3) Is the chosen diagnostic procedure the least invasive/insulting means of acquiring the desired information (keeping in mind that medical imaging with radiation, i.e., X-rays and CT scans, are heavily and cumulatively invasive and insulting, though they may appear to be as harmless as an ultrasound)?

Medical imaging using irradiative procedures is a sensory-extending tool.  It is very effective at revealing secrets the body hides from our eyes.  But it is not cost-free to the body; though the skin may remain unbroken, it is not non-invasive, and should never be considered as such, by either the doctor or the patient.

The validity of employing the three-prong test before allowing a CT-scan or X-ray has been bolstered by a recent study, published in the British medical journal, Lancet, and reported in the Wall Street Journal today (June 7, 2012), showing that CT scans done on children yield a higher rate of cancers, particularly leukemia, later in life, than would be expected without the scans.  The study excluded children who already had cancer in order to ensure they didn’t skew the results.  An excerpt of the article:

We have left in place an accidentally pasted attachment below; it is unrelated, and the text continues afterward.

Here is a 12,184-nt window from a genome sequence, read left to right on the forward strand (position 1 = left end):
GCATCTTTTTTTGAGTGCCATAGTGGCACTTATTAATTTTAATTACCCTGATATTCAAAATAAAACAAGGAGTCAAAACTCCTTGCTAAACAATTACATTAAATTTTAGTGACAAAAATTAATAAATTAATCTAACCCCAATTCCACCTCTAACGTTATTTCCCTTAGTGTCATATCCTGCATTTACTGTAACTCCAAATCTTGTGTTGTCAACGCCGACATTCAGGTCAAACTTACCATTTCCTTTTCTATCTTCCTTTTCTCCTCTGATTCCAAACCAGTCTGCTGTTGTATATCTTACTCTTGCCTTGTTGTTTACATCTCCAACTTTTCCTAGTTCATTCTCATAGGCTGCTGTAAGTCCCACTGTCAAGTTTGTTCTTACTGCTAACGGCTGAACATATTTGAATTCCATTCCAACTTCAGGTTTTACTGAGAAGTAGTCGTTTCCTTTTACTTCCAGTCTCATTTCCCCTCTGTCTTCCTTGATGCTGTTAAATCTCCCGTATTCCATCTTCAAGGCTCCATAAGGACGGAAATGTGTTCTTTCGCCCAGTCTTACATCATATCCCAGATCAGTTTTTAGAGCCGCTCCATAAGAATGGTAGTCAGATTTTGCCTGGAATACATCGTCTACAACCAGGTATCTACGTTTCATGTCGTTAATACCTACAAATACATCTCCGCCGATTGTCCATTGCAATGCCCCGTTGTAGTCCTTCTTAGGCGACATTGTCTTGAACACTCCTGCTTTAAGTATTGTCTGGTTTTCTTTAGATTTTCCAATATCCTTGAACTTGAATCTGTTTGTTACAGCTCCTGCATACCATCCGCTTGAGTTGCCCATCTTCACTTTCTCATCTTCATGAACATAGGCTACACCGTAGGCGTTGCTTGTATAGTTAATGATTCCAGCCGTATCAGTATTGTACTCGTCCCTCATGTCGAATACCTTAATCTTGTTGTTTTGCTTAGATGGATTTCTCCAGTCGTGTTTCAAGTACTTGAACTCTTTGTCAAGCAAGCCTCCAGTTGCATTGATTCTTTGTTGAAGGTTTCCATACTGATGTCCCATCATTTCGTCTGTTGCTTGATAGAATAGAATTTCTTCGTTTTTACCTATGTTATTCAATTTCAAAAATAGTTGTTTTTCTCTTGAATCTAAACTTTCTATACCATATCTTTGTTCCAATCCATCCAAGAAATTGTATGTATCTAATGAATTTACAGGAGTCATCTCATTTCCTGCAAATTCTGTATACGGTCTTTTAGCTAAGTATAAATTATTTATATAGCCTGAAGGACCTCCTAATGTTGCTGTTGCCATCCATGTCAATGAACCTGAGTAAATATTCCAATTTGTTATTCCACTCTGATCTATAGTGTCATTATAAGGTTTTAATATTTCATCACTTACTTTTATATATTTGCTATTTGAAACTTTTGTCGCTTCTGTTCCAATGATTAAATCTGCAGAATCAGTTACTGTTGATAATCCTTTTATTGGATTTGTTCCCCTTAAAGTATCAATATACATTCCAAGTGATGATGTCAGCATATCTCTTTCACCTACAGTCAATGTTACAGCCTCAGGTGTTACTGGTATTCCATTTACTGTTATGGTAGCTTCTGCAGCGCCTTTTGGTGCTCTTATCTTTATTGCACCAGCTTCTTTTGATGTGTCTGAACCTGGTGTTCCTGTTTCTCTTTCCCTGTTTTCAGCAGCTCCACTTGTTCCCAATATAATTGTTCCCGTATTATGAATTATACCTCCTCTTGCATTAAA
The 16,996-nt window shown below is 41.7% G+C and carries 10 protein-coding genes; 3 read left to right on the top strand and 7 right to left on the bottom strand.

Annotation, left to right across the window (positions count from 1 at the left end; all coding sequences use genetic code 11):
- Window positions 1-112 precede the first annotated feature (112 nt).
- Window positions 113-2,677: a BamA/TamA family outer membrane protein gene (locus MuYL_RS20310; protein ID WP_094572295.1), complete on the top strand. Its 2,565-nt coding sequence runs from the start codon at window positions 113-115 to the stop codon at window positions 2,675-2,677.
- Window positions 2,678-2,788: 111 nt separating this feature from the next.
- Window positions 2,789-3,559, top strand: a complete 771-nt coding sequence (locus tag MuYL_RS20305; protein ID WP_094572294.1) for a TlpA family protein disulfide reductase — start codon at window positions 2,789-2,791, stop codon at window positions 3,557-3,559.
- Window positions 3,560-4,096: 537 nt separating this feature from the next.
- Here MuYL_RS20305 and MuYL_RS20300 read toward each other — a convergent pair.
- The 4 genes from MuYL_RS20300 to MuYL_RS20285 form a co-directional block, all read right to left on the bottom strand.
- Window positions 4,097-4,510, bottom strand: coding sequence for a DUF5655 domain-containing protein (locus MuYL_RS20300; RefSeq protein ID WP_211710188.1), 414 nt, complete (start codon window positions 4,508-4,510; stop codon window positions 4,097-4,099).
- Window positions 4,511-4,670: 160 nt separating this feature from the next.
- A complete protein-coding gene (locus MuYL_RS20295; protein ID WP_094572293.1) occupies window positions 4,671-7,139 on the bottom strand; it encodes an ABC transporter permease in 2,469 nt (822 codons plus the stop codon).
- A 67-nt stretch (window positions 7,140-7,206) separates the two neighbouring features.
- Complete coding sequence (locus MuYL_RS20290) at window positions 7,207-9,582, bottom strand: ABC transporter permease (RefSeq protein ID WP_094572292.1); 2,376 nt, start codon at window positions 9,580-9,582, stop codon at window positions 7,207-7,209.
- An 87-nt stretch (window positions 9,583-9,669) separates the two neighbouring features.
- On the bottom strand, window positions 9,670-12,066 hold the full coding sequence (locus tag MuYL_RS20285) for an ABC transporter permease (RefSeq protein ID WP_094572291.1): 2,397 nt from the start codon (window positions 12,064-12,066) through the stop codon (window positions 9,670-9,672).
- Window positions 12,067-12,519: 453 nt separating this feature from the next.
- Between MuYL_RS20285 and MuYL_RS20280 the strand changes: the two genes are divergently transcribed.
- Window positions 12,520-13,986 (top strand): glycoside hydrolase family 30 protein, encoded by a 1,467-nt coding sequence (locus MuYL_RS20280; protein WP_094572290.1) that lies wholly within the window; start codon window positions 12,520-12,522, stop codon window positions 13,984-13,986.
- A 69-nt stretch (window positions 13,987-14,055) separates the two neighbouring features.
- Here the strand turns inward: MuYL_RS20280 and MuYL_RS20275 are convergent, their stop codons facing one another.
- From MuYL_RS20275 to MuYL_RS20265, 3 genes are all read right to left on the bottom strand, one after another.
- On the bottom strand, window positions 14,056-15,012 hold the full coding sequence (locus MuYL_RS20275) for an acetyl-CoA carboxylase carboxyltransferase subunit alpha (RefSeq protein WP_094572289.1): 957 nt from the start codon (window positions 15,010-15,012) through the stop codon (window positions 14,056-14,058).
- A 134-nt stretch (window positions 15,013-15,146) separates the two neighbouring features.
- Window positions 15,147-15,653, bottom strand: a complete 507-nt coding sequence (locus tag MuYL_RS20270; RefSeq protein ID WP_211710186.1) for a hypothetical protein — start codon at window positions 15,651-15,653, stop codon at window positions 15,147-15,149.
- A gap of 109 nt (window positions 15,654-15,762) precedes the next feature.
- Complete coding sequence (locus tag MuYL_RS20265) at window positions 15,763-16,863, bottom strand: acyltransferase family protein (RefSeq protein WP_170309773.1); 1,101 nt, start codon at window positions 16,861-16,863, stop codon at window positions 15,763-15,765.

The report found cancer risk grew with each scan received, and there was an elevated risk even in those who received only one CT, also known as a CAT scan.

Previous studies raised concerns about cancer risk from the scans; this report offers the first direct evidence of the magnitude of the link. It examined the U.K.’s National Health Service records of patients who had received a CT before age 22 and looked at their medical history for an average of 10 years afterward.